Debt Relief

The Jubilee Campaign to forgive the debt of
developing nations has been promoted for over a decade. Now the G-8 Summit has
reached an agreement to forgive the debt of many developing nations. It’s a
good first step. It also should encourage those who have labored tirelessly on
this issue for many years, seeming to be making little progress. Now it’s clear
that not only were they making progress, they were sowing the seeds for
constructive change.

The agreement announced by the G-8 Summit to forgive some debt of developing nations is a sign of hope and a positive first step. The Jubilee Campaign has been working for debt relief for over a decade, and now the hard work has finally begun to pay off for those most affected by international lending policies.

The global economy is already stacked against these nations. Many provide natural resources which are extracted and processed somewhere else. Diamonds, minerals, food products and timber, among others. This system makes if virtually impossible for the developing world to catch up with more mature economies in Europe and the Americas.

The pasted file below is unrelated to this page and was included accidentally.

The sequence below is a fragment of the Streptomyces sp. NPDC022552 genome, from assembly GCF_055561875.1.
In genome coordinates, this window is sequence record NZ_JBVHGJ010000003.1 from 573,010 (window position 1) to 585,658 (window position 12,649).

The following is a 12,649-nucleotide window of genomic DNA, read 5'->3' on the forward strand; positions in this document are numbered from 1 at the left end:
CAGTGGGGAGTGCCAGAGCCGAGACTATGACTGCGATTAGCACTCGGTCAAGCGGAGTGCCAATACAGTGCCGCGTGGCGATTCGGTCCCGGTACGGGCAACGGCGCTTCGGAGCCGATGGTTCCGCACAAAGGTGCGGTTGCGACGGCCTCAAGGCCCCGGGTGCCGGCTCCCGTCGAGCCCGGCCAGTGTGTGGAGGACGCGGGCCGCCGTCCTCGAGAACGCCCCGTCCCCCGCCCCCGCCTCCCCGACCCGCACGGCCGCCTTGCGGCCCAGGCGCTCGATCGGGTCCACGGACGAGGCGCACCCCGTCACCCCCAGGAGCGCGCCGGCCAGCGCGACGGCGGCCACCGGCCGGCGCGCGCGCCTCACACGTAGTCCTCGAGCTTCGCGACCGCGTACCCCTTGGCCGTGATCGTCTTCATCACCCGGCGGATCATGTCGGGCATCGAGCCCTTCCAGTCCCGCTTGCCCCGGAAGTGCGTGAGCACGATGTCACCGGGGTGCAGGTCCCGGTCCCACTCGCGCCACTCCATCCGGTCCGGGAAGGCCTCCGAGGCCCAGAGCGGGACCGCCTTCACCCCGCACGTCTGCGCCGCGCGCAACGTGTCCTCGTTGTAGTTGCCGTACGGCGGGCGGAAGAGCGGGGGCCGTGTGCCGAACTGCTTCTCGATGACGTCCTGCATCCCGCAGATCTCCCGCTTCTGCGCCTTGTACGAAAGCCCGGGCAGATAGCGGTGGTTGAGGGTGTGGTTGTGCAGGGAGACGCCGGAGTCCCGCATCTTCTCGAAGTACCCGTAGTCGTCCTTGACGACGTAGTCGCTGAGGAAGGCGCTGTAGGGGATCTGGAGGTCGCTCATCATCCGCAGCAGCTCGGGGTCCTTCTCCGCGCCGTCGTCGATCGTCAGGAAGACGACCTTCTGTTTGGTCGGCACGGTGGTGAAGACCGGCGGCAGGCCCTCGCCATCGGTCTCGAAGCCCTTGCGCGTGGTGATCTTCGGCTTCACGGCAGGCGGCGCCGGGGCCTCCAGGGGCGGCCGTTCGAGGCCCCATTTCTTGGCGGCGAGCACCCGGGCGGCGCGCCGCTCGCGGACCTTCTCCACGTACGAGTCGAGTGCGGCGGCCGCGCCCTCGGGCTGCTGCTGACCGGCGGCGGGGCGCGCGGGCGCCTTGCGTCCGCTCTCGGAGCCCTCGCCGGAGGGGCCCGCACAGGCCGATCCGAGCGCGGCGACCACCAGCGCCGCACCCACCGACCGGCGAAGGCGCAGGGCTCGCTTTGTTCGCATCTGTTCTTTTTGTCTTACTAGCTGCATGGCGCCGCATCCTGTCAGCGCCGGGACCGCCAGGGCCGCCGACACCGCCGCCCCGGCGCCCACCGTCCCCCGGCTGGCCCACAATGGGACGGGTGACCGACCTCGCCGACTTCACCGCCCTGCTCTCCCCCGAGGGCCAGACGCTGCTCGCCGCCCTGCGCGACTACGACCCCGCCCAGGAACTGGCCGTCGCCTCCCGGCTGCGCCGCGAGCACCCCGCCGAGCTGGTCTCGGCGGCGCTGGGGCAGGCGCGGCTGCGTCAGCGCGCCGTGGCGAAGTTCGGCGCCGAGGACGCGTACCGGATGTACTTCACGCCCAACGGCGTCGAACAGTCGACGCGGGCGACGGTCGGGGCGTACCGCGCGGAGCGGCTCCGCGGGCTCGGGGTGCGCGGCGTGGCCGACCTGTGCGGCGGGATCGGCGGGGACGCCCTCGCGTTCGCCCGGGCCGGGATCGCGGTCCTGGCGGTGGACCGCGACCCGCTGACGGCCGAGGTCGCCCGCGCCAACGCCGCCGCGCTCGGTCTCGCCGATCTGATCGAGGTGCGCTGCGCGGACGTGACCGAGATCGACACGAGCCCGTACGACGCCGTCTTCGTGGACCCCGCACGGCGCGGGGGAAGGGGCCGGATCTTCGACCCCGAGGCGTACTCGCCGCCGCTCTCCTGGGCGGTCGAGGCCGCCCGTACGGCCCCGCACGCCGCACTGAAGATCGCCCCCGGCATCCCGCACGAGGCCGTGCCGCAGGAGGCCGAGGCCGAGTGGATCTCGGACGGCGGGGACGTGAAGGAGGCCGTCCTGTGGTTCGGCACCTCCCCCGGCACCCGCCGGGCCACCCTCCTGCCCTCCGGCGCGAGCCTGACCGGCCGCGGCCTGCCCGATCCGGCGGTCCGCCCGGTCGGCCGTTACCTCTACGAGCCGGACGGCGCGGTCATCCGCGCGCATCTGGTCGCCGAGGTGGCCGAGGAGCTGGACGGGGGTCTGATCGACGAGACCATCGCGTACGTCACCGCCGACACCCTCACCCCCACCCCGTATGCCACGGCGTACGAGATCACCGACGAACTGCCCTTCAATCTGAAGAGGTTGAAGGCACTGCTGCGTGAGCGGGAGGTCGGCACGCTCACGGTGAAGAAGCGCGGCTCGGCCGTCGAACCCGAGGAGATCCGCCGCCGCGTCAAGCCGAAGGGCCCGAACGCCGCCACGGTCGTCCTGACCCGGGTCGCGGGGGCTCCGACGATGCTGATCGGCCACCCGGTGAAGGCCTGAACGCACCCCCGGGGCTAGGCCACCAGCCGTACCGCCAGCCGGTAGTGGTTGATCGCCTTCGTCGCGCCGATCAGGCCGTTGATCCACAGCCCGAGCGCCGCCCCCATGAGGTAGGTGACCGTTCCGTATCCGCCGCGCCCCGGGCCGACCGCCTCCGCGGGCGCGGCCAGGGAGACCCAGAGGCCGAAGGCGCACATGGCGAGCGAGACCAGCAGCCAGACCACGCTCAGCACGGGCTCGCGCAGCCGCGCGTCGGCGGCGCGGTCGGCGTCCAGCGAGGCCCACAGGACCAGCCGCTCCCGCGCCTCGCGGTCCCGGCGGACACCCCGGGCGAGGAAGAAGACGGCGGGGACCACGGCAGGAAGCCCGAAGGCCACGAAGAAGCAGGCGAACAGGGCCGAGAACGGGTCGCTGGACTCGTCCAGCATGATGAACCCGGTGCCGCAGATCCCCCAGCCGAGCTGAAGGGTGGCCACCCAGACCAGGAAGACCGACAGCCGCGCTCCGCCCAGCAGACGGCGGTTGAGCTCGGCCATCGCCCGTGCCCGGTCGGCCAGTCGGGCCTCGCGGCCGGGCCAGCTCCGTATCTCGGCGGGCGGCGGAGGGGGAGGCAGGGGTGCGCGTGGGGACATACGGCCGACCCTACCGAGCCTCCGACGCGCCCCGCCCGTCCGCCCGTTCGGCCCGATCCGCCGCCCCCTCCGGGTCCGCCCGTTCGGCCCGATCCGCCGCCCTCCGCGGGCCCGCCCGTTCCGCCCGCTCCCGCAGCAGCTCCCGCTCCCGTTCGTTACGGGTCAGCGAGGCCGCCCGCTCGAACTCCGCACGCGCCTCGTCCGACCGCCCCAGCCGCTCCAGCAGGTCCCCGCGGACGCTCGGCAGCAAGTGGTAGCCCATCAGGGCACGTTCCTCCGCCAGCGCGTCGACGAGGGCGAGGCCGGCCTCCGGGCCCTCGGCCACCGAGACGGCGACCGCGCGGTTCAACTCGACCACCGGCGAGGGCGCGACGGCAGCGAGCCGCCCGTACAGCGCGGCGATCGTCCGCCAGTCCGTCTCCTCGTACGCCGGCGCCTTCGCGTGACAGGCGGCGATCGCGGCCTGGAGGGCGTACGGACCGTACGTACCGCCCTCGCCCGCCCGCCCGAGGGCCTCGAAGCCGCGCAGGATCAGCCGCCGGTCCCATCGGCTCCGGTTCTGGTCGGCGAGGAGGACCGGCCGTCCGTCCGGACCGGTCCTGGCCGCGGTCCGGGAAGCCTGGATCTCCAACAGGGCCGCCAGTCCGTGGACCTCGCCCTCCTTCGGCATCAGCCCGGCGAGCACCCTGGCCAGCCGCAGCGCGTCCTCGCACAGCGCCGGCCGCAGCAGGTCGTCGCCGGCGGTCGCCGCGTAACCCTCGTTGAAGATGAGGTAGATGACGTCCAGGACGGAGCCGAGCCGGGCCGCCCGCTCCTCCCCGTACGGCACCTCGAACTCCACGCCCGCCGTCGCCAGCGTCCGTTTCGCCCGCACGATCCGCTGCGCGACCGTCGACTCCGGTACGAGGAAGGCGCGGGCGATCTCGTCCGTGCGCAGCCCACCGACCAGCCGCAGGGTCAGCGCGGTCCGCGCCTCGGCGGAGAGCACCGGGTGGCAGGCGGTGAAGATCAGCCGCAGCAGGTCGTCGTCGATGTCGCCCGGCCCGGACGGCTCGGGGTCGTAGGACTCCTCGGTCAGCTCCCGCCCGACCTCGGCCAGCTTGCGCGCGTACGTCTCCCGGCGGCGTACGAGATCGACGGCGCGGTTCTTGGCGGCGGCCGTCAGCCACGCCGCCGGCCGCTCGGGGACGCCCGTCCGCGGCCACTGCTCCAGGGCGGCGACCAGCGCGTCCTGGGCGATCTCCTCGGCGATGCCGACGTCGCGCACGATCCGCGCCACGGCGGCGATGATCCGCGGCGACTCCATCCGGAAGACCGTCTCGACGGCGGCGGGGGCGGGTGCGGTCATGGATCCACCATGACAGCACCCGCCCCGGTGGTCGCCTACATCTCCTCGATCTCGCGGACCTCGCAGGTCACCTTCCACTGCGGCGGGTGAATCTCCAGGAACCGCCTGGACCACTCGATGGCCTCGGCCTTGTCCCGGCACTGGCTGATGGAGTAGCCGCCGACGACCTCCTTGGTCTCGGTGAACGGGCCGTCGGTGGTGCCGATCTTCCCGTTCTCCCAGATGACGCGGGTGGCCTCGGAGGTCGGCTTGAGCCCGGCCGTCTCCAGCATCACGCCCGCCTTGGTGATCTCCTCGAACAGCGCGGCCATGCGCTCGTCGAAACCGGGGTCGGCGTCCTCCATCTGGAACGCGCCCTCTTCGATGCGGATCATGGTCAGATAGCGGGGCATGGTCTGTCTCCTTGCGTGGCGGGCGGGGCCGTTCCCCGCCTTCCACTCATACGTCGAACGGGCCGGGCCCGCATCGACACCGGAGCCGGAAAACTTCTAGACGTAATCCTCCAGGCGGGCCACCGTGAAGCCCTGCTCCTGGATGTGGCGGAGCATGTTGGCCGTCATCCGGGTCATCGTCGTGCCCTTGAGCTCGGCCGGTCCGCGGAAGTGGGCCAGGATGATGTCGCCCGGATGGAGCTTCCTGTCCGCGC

Debt relief won’t solve all the problems, but it will help. The creation of sustainable economies will require an end to corruption, more favorable trade arrangements, an end to civil wars and capitalization of more industries that return income to the national economies. It’s a tall order, but it’s absolutely necessary to make the effort.

Non-governmental organizations such as the United Methodist Committee on Relief, have been successful in empowering local groups, including women’s groups, to create micro-projects that have created sustainable economic models on a small scale. If governments will collaborate with ngo’s to extend this learning and allow citizens to create markets for internal consumption, the possibility is real that poverty can be alleviated, it not entirely eliminated.

Freeing resources so that national governments can apply them to education, development and social services is a good first step. I’m hopeful that it’s the beginning of a journey toward productivity and economic growth for those who are suffering today because resources have drained national economies for debt re-payment.

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